Friday, August 21, 2015
Photo with permission from 2012 Kaw Nation Pow-wow
Only after the last tree has been cut down;
Only after the last river has been poisoned;
Only after the last fish has been caught;
Only then you will realize money cannot be eaten.
Please watch this video. It speaks a clearer message than any political candidate.
Paste to web search page if link fails to connect.
Paste to web search page if link fails to connect.
Saturday, August 15, 2015
Photo Credit: Shannon Silvey Williamson
Dale Sanders celebrates at the Gulf of Mexico with a hug from Anna, his grandniece, in whose honor he paddled Source to Sea down the Mississippi to benefit juvenile diabetes research. According to his SPOT, he landed on a small island at the mouth of the river about 1:40 pm today, 15 Aug. At the age of 80, this would make him the oldest man to complete the passage in a single, straight-through trip. If you haven't followed the trip, the links are still in the right margin under Favorite Links. Congratulations to Dale, Anna, and their families.
Friday, August 7, 2015
Credit: Google images.
The seldom used, but very effective, neck gaiter.
With the mercury hitting 105 F), and indices reaching 115 or more, being hot becomes not just an issue of comfort, but an issue of survival. Heat exhaustion or stroke can be fatal in pretty short order, or can cause organ damage or failure, especially in babies or young children, people over the age of 65, those with pre-existing conditions like heart disease, high blood pressure, or lung disease, pregnant or nursing mothers, or people on medications that make them more susceptible to sun and heat problems. The problems become even more dangerous if you are engaged in strenuous exercise, like paddling. Here are some tips on how to beat the heat.
1. Go easy and take frequent breaks.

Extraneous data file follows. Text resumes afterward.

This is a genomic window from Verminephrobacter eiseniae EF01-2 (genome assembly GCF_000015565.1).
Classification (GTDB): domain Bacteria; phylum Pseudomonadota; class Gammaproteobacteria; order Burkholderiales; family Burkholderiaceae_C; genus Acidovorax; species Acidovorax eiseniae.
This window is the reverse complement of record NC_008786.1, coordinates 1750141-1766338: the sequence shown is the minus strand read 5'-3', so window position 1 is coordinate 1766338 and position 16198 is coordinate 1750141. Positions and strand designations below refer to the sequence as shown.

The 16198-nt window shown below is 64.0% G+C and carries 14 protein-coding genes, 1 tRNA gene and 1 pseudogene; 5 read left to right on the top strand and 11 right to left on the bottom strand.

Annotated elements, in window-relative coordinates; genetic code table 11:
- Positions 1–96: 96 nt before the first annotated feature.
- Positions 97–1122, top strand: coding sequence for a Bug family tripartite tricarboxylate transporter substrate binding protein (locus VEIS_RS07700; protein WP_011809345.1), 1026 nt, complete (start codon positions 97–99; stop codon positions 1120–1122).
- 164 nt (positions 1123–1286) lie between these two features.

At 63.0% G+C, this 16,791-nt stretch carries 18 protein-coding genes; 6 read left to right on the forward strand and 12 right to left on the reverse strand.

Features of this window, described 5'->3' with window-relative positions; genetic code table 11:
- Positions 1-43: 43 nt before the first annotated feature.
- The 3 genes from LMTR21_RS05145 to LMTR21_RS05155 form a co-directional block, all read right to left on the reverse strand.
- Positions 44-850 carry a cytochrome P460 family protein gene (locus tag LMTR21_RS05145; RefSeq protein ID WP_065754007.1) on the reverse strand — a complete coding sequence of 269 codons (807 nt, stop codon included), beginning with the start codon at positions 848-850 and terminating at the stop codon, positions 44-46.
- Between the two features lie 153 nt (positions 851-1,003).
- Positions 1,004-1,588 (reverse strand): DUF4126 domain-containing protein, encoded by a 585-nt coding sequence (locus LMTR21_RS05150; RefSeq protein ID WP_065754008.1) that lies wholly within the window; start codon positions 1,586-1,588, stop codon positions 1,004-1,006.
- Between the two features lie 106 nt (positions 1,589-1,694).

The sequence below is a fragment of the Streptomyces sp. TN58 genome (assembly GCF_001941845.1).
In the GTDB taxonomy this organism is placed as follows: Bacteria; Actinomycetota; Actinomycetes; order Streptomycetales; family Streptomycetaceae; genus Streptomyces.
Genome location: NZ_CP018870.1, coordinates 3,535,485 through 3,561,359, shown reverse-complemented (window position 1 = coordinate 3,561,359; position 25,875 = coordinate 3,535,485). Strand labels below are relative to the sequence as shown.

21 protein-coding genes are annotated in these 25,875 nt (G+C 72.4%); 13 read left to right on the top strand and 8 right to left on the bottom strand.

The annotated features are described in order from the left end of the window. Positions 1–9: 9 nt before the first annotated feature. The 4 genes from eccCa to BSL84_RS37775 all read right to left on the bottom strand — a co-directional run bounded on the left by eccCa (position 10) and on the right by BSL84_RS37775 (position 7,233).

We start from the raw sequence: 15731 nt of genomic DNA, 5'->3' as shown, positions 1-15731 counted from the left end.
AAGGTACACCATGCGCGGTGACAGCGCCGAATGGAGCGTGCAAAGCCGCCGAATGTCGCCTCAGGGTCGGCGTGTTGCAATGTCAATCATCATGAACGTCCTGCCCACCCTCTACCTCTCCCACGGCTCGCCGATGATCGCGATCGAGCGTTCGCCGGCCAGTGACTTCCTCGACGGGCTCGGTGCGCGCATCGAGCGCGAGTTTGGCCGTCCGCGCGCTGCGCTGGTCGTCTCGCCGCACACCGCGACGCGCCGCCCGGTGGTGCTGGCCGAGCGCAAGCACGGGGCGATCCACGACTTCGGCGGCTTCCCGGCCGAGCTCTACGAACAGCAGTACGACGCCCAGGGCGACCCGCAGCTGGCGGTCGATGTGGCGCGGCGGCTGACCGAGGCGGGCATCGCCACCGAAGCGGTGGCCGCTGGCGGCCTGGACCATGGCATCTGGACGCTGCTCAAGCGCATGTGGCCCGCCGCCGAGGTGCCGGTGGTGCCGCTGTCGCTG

2. While stopped, take a swim or soak for a while to lower body temperature, as well as invigorate yourself.
3. Wear loose, light colored clothing. Wear synthetics, especially those with an SPF rating, since they evaporate sweat faster, creating a greater cooling effect. Avoid cotton clothing, period.
4. Cover the body---long trousers, sleeves, wide-brimmed hat, shield the face, such as with a light, synthetic balaclava or neck gaiter. These and the hat can be frequently pulled off quickly, dipped in the water, and put back on to enhance cooling. You can also dip a hand towel in the water and wrap it around your neck.
5. Plenty of sunscreen. Your skin is a once-in-a-lifetime gift. If you abuse it, you will lose it later in life and regret it when it’s too late.
6. Perhaps schedule activity for cooler times, like putting in earlier, taking a nap or rest during the day, take out later, or even paddle at night when river hazards are not a risk.
7. Eat fruits high in water content for snacks. Eat lighter meals.
8. Drink a lot of water, every 15 minutes whether you are thirsty or not, or a glass of water every half-hour. If you are not peeing, you are dehydrated. Make the water more pleasant, encouraging consumption, by flavoring or using athletic drinks for some fluid consumption. Add salt occasionally to replace the minerals being lost through sweat. Sports drinks like Gatorade are a help with this, and for cutting weight in your gear and minimizing waste, use Gatorade powder in your own water rather than carrying bottled liquids.
9. Hydrate before you start out.
10. Avoid diuretics, like coffee and alcoholic beverages.
11. Camp in the shade, but still in the open rather than in dense woods or vegetation, and closer to water. Leave the fly off the tent if the weather will permit, or sleep under just a tarp, or use the tarp over the tent to shield it from the heat of the sun. Sleep in a hammock. Use a battery-powered fan in the tent. Place a space blanket or ground cover between the ground and the tent. There is a recommendation for removing several inches of earth to place the tent on cooler ground. I don’t know about this. The space blanket has much more merit, plus you won’t make a hole that will fill with water when the thunderstorm comes through.